In Citizen Kane (1941), Coulouris played Walter Parks Thatcher, a financier similar to J. P. Morgan. Coulouris and Welles each received a 1941 National Board of Review Award for their performances.


Coulouris returned to Britain after 1950, living first in Putney and later in Hampstead. He appeared in more films, theatre and television productions. His stage work was the most well regarded and included the title role in King Lear at the Glasgow Citizens' Theatre (1952); the lead (Dr. Stockmann) in An Enemy of the People (1959) at the Arts Theatre, Cambridge; Peter Flynn in Seán O'Casey's The Plough and the Stars at the Mermaid Theatre (1962); a part in August Strindberg's The Dance of Death; and Big Daddy in Tennessee Williams's Cat on a Hot Tin Roof (1970).


Later film roles included parts in The Heart of the Matter (1953), Doctor in the House (1954), Papillon (1973), Mahler and Murder on the Orient Express (both 1974). He had rare leading roles in the British horror movies The Man Without a Body (1957) and The Woman Eater (1958).


He played in over 80 films, but radio roles were also numerous, and his television roles included parts in Danger Man and The Prisoner ("Checkmate", 1967). Other notable appearances included the recurring role of science Writer Harcourt Brown in the ABC serials, Pathfinders to Mars and Pathfinders to Venus, which were sequels to earlier serials; Target Luna and Pathfinders in Space. He appeared as Arbitan in the Doctor Who serial The Keys of Marinus (1964).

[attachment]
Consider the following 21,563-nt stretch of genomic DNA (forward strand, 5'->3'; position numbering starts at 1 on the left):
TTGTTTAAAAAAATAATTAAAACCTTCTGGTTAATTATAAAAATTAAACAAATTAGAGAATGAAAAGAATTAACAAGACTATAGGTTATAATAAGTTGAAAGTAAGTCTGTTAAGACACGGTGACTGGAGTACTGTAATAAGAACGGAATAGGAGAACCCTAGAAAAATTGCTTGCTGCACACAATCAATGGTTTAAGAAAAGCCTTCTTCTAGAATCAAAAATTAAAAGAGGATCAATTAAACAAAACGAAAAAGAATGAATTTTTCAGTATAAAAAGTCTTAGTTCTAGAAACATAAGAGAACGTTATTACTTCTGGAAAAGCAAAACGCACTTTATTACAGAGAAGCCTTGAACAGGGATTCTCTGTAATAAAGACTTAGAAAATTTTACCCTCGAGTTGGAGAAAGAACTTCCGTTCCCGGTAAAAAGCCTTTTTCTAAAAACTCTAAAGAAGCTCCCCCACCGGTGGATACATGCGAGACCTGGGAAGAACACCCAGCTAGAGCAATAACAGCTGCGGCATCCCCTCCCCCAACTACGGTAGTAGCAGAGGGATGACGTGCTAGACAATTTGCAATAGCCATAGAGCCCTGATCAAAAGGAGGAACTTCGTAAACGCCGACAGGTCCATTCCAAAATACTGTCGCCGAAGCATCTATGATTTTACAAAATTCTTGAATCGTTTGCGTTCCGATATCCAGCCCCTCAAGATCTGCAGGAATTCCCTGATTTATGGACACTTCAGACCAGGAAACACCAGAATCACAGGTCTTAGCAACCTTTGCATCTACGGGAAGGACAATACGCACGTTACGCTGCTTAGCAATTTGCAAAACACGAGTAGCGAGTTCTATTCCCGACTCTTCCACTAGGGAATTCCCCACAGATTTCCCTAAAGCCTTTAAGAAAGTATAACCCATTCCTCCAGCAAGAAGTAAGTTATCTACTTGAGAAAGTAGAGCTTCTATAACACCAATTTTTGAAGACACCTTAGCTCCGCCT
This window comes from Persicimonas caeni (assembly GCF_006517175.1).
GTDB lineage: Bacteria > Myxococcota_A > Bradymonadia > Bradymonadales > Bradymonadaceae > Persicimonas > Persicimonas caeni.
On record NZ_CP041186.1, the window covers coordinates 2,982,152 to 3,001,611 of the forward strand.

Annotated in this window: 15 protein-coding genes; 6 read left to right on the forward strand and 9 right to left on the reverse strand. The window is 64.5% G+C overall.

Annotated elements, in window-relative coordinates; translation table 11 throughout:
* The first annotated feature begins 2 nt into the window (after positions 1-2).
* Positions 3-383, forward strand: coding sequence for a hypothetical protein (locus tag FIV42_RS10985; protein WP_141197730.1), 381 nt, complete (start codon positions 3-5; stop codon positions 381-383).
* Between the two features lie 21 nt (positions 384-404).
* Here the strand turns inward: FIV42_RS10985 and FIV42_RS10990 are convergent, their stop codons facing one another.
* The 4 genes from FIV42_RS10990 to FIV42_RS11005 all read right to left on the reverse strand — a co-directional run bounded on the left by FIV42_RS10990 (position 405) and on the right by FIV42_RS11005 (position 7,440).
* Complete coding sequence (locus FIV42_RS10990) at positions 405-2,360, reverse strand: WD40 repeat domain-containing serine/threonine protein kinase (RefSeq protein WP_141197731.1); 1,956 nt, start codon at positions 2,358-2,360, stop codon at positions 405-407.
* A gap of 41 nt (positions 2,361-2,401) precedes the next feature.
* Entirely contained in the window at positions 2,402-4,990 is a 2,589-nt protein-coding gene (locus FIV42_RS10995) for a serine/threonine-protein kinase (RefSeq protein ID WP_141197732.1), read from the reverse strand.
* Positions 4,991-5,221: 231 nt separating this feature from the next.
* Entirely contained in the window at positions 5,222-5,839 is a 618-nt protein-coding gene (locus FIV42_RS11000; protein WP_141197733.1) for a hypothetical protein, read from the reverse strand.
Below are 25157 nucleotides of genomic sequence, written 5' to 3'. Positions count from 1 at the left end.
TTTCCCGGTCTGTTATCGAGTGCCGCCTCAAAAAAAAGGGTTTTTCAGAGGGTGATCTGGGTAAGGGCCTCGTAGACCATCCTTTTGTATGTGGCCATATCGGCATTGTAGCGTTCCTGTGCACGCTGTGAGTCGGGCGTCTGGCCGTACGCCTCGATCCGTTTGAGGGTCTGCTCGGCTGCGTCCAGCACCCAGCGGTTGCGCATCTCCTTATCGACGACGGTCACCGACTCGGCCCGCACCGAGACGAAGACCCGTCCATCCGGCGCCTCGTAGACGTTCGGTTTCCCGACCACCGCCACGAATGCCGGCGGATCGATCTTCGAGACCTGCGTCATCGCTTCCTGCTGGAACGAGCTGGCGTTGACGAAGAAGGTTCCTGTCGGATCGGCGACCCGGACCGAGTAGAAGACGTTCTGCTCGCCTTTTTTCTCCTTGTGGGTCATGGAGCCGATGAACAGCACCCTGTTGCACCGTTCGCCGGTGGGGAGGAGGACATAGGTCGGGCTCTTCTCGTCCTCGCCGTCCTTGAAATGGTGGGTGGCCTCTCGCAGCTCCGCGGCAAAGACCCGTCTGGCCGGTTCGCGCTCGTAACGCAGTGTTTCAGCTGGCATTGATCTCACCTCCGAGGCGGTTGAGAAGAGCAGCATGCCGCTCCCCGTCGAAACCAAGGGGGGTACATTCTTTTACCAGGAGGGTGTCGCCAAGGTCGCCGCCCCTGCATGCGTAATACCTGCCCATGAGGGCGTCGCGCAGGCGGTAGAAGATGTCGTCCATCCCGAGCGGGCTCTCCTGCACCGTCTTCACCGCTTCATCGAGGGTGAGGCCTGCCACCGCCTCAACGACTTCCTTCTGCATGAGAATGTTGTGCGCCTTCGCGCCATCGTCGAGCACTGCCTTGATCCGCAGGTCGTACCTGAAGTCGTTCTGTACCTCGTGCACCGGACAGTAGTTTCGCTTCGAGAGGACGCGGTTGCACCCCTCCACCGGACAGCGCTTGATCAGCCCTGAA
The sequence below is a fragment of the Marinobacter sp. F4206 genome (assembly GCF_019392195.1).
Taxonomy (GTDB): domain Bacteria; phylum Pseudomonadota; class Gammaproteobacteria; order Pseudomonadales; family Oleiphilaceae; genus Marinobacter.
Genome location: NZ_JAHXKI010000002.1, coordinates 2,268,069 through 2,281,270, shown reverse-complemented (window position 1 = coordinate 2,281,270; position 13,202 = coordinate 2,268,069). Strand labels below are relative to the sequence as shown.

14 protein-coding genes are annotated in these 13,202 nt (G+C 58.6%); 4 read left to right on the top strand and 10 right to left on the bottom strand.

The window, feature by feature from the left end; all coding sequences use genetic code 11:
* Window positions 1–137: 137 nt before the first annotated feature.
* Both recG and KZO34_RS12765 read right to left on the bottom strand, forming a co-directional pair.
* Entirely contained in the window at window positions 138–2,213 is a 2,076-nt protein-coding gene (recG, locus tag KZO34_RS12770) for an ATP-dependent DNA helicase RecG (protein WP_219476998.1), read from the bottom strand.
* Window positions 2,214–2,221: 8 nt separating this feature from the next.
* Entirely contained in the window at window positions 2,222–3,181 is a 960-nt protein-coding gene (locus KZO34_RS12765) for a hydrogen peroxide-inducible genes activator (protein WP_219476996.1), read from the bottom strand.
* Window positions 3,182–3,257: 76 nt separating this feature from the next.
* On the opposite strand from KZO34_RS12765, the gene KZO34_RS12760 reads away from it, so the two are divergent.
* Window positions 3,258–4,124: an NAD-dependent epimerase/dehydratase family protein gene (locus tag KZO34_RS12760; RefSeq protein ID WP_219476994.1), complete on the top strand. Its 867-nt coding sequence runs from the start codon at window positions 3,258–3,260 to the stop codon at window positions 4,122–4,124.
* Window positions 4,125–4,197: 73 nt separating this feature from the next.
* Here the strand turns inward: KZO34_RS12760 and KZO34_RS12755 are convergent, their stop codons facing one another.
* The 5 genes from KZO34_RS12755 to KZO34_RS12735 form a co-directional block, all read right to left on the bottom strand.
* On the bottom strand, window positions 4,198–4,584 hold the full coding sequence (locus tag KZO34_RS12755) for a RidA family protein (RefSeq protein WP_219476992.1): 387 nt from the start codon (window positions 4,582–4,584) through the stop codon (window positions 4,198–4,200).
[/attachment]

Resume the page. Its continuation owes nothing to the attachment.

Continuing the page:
Coulouris died in London on 25 April 1989, of heart failure following Parkinson's disease.


In Me and Orson Welles (2008), Richard Linklater's period drama set in the days surrounding the premiere of the Mercury Theatre's production of Caesar, Coulouris is portrayed by Ben Chaplin.